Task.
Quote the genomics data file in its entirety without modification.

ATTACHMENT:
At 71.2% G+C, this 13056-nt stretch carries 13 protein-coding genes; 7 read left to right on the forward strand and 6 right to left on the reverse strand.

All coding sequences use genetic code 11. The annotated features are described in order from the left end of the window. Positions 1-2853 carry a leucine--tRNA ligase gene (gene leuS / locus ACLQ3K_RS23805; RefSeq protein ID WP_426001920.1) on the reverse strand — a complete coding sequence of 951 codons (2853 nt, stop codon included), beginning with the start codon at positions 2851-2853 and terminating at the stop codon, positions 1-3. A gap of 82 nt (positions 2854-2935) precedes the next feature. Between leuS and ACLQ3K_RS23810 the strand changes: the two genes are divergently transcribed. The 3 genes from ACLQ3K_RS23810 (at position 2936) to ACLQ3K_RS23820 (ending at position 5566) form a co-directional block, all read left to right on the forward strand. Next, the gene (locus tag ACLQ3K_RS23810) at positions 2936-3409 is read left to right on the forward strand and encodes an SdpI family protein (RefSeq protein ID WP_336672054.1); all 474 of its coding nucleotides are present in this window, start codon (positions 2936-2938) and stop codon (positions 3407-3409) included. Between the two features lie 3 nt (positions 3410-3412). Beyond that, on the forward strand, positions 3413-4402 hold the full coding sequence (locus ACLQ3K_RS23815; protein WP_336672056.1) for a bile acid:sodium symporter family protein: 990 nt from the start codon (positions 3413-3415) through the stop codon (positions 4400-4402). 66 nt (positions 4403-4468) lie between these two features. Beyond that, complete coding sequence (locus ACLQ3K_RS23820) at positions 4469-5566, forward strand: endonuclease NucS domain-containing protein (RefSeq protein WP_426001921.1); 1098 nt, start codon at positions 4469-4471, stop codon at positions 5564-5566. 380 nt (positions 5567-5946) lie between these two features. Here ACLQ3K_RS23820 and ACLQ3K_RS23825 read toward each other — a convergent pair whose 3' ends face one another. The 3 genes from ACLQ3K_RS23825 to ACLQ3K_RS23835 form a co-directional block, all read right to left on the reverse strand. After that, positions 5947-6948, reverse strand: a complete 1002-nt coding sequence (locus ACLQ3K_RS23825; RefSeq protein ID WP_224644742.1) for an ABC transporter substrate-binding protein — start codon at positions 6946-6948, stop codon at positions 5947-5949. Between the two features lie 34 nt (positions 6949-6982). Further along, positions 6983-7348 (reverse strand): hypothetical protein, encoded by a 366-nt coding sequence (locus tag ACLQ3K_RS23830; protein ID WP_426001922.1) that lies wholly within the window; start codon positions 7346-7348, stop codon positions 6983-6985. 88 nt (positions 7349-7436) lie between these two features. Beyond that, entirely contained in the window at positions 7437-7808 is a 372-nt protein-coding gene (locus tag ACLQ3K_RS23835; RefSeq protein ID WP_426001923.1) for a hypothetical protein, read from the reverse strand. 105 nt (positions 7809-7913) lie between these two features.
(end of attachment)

At 71.2% G+C, this 13056-nt stretch carries 13 protein-coding genes; 7 read left to right on the forward strand and 6 right to left on the reverse strand.

All coding sequences use genetic code 11. The annotated features are described in order from the left end of the window. Positions 1-2853 carry a leucine--tRNA ligase gene (gene leuS / locus ACLQ3K_RS23805; RefSeq protein ID WP_426001920.1) on the reverse strand — a complete coding sequence of 951 codons (2853 nt, stop codon included), beginning with the start codon at positions 2851-2853 and terminating at the stop codon, positions 1-3. A gap of 82 nt (positions 2854-2935) precedes the next feature. Between leuS and ACLQ3K_RS23810 the strand changes: the two genes are divergently transcribed. The 3 genes from ACLQ3K_RS23810 (at position 2936) to ACLQ3K_RS23820 (ending at position 5566) form a co-directional block, all read left to right on the forward strand. Next, the gene (locus tag ACLQ3K_RS23810) at positions 2936-3409 is read left to right on the forward strand and encodes an SdpI family protein (RefSeq protein ID WP_336672054.1); all 474 of its coding nucleotides are present in this window, start codon (positions 2936-2938) and stop codon (positions 3407-3409) included. Between the two features lie 3 nt (positions 3410-3412). Beyond that, on the forward strand, positions 3413-4402 hold the full coding sequence (locus ACLQ3K_RS23815; protein WP_336672056.1) for a bile acid:sodium symporter family protein: 990 nt from the start codon (positions 3413-3415) through the stop codon (positions 4400-4402). 66 nt (positions 4403-4468) lie between these two features. Beyond that, complete coding sequence (locus ACLQ3K_RS23820) at positions 4469-5566, forward strand: endonuclease NucS domain-containing protein (RefSeq protein WP_426001921.1); 1098 nt, start codon at positions 4469-4471, stop codon at positions 5564-5566. 380 nt (positions 5567-5946) lie between these two features. Here ACLQ3K_RS23820 and ACLQ3K_RS23825 read toward each other — a convergent pair whose 3' ends face one another. The 3 genes from ACLQ3K_RS23825 to ACLQ3K_RS23835 form a co-directional block, all read right to left on the reverse strand. After that, positions 5947-6948, reverse strand: a complete 1002-nt coding sequence (locus ACLQ3K_RS23825; RefSeq protein ID WP_224644742.1) for an ABC transporter substrate-binding protein — start codon at positions 6946-6948, stop codon at positions 5947-5949. Between the two features lie 34 nt (positions 6949-6982). Further along, positions 6983-7348 (reverse strand): hypothetical protein, encoded by a 366-nt coding sequence (locus tag ACLQ3K_RS23830; protein ID WP_426001922.1) that lies wholly within the window; start codon positions 7346-7348, stop codon positions 6983-6985. 88 nt (positions 7349-7436) lie between these two features. Beyond that, entirely contained in the window at positions 7437-7808 is a 372-nt protein-coding gene (locus tag ACLQ3K_RS23835; RefSeq protein ID WP_426001923.1) for a hypothetical protein, read from the reverse strand. 105 nt (positions 7809-7913) lie between these two features.